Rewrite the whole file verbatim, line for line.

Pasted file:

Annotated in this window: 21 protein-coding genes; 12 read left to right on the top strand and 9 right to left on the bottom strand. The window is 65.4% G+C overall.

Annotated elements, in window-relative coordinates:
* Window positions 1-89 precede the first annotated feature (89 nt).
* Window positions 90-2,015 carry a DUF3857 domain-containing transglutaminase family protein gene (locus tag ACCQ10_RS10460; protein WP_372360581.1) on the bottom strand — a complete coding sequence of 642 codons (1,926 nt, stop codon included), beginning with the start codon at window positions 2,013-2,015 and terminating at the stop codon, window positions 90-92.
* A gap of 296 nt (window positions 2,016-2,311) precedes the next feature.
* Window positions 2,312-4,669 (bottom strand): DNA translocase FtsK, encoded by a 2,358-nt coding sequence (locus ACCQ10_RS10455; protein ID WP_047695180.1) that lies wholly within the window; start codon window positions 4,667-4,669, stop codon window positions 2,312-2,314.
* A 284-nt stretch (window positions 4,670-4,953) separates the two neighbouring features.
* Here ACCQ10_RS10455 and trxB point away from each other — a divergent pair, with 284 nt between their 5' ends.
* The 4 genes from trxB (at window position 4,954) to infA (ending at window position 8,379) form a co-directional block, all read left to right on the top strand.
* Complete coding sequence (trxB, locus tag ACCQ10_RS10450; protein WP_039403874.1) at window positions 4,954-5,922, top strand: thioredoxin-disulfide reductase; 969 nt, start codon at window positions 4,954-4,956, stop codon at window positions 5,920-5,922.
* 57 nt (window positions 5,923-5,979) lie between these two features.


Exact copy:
Annotated in this window: 21 protein-coding genes; 12 read left to right on the top strand and 9 right to left on the bottom strand. The window is 65.4% G+C overall.

Annotated elements, in window-relative coordinates:
* Window positions 1-89 precede the first annotated feature (89 nt).
* Window positions 90-2,015 carry a DUF3857 domain-containing transglutaminase family protein gene (locus tag ACCQ10_RS10460; protein WP_372360581.1) on the bottom strand — a complete coding sequence of 642 codons (1,926 nt, stop codon included), beginning with the start codon at window positions 2,013-2,015 and terminating at the stop codon, window positions 90-92.
* A gap of 296 nt (window positions 2,016-2,311) precedes the next feature.
* Window positions 2,312-4,669 (bottom strand): DNA translocase FtsK, encoded by a 2,358-nt coding sequence (locus ACCQ10_RS10455; protein ID WP_047695180.1) that lies wholly within the window; start codon window positions 4,667-4,669, stop codon window positions 2,312-2,314.
* A 284-nt stretch (window positions 4,670-4,953) separates the two neighbouring features.
* Here ACCQ10_RS10455 and trxB point away from each other — a divergent pair, with 284 nt between their 5' ends.
* The 4 genes from trxB (at window position 4,954) to infA (ending at window position 8,379) form a co-directional block, all read left to right on the top strand.
* Complete coding sequence (trxB, locus tag ACCQ10_RS10450; protein WP_039403874.1) at window positions 4,954-5,922, top strand: thioredoxin-disulfide reductase; 969 nt, start codon at window positions 4,954-4,956, stop codon at window positions 5,920-5,922.
* 57 nt (window positions 5,923-5,979) lie between these two features.